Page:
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UK retailers demand Brexit deal after worst September on record – The Guardian

Consumers holding off from non-essential purchases due to uncertain outlook, says BRC




The annual increase in retail activity dropped to just 0.2% in September – its lowest level since 1995.
Photograph: Justin Tallis/AFP/Getty Images

Retailers have urged the government to secure a Brexit deal with the EU after their latest health check of high street and online spending showed the weakest growth since the survey was launched in the mid-1990s.

The British Retail Consortium – the trade body for shops, stores and digital suppliers of consumer goods – said a 1.3% drop in sales in September meant the annual increase in activity had dropped to just 0.2% – its lowest level since 1995.

Although wages are currently rising faster than prices, retailers said the BRC’s monthly survey with KPMG showed that consumers were reluctant to part with their money at a time of heightened political and economic uncertainty. Official figures from the Office for National Statistics have been less downbeat than surveys from the BRC and the CBI.

The BRC said the slowdown in spending was evident both in stores and online. It added that food sales had been holding up better than non-food spending.

Helen Dickinson, the BRC’s chief executive, said: “With the spectre of no deal weighing increasingly on consumer purchasing decisions, it is no surprise that sales growth has once again fallen into the red. Many consumers held off from non-essential purchases, or shopped around for the bigger discounts, while the new autumn clothing ranges suffered from the warmer September weather.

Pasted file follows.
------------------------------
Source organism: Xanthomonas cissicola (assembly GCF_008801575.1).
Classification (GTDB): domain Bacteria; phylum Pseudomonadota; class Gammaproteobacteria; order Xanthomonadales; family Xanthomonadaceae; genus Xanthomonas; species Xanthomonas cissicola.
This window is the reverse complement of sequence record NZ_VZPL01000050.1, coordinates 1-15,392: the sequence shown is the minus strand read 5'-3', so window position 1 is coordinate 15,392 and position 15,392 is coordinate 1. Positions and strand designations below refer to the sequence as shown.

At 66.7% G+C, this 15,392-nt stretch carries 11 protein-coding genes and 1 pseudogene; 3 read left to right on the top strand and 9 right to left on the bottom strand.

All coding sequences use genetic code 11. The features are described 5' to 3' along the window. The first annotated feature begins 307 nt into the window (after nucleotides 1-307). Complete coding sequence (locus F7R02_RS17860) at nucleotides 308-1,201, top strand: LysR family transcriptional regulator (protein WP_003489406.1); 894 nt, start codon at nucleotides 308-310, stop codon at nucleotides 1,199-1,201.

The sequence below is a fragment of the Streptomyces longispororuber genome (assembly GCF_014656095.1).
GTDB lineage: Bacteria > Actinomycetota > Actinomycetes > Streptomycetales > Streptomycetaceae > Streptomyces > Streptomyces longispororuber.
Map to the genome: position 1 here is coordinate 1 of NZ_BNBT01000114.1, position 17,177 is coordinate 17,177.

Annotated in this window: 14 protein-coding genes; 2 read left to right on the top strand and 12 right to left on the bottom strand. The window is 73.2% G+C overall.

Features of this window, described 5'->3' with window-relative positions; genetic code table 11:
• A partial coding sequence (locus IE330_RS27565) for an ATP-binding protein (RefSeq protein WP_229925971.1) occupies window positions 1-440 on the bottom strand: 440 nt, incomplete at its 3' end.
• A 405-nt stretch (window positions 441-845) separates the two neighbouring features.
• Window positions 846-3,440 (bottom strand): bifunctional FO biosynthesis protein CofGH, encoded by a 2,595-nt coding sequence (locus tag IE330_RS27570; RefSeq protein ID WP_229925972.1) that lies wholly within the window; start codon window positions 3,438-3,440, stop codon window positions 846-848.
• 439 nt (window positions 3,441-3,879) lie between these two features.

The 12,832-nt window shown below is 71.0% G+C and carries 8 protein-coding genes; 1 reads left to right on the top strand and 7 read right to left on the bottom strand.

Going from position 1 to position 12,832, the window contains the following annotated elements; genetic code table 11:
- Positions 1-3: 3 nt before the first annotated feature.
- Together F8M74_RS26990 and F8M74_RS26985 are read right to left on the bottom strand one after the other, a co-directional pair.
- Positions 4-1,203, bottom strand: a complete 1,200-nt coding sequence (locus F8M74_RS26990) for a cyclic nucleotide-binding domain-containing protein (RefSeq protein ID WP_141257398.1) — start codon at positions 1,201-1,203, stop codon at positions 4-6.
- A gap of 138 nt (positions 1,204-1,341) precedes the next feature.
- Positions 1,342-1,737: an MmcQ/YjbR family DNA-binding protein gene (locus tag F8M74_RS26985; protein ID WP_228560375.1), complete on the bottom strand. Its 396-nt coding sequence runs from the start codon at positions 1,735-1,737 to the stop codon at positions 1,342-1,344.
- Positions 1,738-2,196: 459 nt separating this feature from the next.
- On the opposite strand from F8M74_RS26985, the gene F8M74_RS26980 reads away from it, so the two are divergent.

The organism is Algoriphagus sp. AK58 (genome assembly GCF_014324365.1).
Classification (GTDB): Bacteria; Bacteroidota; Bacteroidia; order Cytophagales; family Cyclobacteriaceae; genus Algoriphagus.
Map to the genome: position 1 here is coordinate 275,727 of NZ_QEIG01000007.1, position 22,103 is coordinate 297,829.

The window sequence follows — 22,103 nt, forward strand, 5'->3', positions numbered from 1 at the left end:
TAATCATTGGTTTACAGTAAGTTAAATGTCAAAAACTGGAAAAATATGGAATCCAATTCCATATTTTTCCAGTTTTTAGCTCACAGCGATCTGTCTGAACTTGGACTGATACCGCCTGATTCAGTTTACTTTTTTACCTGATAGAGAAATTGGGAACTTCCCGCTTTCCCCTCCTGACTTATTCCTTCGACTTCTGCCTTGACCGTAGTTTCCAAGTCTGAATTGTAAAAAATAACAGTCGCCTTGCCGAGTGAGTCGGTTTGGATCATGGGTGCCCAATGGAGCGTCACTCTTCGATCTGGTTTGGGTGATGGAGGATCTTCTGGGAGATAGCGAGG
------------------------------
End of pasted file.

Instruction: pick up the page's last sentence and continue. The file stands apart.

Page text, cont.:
“The longer-term prospect continues to be bleak, with the 12-month average once again plumbing new depths at a mere 0.2%. Online non-food sales growth was the lowest on record, though still compared favourably to the decline in growth at physical stores.

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“With four months of negative sales growth since March, the ongoing political gridlock surrounding Brexit is harming both consumers and retailers. Clarity is needed over our future trading relationship with our closest neighbours, and it is vitally important that Britain does not leave the EU without a deal.”

Paul Martin, the UK head of retail at KPMG, predicted a period of increased promotional activity to allow retailers to clear surplus stock. The need to cut prices to attract business did not bode well for retailers desperately trying to make up for lost ground after several difficult months.

“Retailers’ focus needs to be on cost and efficiency with only the leanest and most efficient operations coping with this extreme test of endurance,” he said.

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